Not to be outdone by Designscapes, Sea Level Construction owner Anthony Bonner delivered a smorgasbord of his own: nearly a dozen 2-inch-thick top butt steaks, 20 pounds of chicken cutlets and 500 clams—served steamed and on the half shell, the latter with a homemade cocktail sauce.

“I did this on the first one,” said shucker Chris Roffe, holding up his bandaged right thumb. “The knife went through and just kept cutting, right down the middle.”

He picked up another clam and got back to work, joking, “Oh yeah, it feels good. But I’ve got the Heineken back there.”

Mr. Rutyna laughed and clapped Mr. Roffe on the shoulder. “You need some help with this one?”

“Yeah, where’s the other clam knife?” Mr. Roffe asked Mr. Bonner.

“Hey, you’ve got the other clam knife, brother?” Mr. Bonner asked the last member of his team, Rosario Miano, who handed it off to Mr. Rutyna.

“Freshy fresh, my friend,” Mr. Miano said, checking out the half shells on ice.

With a full tray properly shucked, the men split off on different tasks. Back at the team’s two Big Green Eggs, Mr. Rutyna flipped steak on one—“Doesn’t that look gorgeous? Insane flavor,” he said—and prodded nearly 40 clams on the other, paying zero attention to the temperature gauge.

“Cooking is all about feel. And when these clams overcook, they almost get caramelized and a little crunchy. They’re really good like that,” he said. “I’m doing it with my take on a classic French beurre blanc, but we’re livening it up a little bit with lime juice, diced jalapeño peppers and white wine. So we’ll roast these clams and dance that sauce around them.”

Ocean Spray owner Joseph Musnicki stood nearby, a stack of five empty shells in one hand, a sixth clam pressed up to his mouth with the other.

“You killed it with these clams,” he said. “Forget about it.”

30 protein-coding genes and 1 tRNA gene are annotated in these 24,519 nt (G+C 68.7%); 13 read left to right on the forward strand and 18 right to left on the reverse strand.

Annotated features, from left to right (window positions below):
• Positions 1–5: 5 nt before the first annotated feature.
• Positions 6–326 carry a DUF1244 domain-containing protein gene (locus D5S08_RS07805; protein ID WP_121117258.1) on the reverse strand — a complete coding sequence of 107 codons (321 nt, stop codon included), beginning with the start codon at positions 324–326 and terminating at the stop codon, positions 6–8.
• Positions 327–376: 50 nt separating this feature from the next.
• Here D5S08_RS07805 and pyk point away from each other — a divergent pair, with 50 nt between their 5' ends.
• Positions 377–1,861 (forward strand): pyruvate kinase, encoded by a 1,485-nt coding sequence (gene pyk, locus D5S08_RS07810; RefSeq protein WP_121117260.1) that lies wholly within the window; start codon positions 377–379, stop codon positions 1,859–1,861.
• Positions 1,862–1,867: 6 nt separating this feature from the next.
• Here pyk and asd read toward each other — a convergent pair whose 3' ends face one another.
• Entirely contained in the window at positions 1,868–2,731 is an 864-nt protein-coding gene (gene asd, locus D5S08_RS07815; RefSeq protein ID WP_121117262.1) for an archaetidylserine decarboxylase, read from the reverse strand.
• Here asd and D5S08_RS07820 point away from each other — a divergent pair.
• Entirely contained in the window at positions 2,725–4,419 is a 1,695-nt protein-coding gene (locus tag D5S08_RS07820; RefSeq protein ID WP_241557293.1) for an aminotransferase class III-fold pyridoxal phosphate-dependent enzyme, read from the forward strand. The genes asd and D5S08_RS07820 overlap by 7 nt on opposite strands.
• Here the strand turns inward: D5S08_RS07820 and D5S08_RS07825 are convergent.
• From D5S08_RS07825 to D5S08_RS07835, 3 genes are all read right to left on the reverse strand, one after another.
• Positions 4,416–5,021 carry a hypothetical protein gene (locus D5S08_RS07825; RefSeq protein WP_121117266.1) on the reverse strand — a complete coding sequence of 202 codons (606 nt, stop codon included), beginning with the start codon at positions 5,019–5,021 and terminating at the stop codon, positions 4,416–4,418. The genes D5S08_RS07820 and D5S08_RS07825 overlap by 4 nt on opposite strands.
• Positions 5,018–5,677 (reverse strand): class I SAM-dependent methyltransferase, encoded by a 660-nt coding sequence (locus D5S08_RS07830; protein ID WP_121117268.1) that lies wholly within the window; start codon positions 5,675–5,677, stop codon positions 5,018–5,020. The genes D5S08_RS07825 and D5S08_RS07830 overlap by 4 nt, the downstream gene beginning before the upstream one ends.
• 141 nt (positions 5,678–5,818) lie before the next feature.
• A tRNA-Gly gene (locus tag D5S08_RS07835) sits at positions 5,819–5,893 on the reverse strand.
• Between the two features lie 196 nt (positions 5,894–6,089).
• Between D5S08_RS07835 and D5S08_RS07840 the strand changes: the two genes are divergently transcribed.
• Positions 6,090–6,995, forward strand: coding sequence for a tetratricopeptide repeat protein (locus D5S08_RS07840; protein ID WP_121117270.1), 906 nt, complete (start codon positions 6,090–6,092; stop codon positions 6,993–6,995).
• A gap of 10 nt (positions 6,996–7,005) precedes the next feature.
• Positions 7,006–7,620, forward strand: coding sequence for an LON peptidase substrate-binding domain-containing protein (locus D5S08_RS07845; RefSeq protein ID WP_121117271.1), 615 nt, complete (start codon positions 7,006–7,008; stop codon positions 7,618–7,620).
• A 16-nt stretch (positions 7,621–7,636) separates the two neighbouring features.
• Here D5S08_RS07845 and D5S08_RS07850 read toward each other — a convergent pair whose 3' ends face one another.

“Fugettaboutit!” a couple of bystanders yelled with the team, laughing, before helping themselves to the seasoned chicken.

“Wait ’til you try this chicken, guys,” Mr. Bonner said, as he sliced the cutlets on a cutting board, pointing to a couple pots. “This is a hot sauce. This is a butter sauce. All homemade, all the real stuff, man. Don’t be shy. Grab right out of here. Here you go, hon.”

He slid a piece onto Abbigail Bentley’s plate. The 10-year-old girl smiled.

“Oh, chicken!” she exclaimed.

“Here, have another one,” Mr. Bonner said, forking over a second piece before she skipped off to her mother, who chuckled at her daughter’s overflowing plate.

“This has a lot of flavor to it,” Abbigail said, taking a bite.

“Maybe we’ll make you one of the judges,” Ms. Bentley said.

“Yay!” Abbigail replied.

“We have a fantastic spread. The food is amazing,” Ms. Bentley said. “And now I have to decide who’s getting a check.”
The time came at just after 5 p.m. Ms. Bentley cleared her throat and reined in the crowd’s attention.

For their unique and clever use of the Big Green Egg as a cooking medium, she declared, the winner was Sea Level Construction.

“The clams put them right over the edge,” Ms. Bentley reported. “It was a very, very tough choice.”

“It was,” Abbigail agreed.

Cheers exploded from behind the Sea Level Construction table. “Ayyy!” Mr. Rutyna yelled, grabbing hold of Mr. Bonner’s left hand with his right and yanking it into the air in celebration.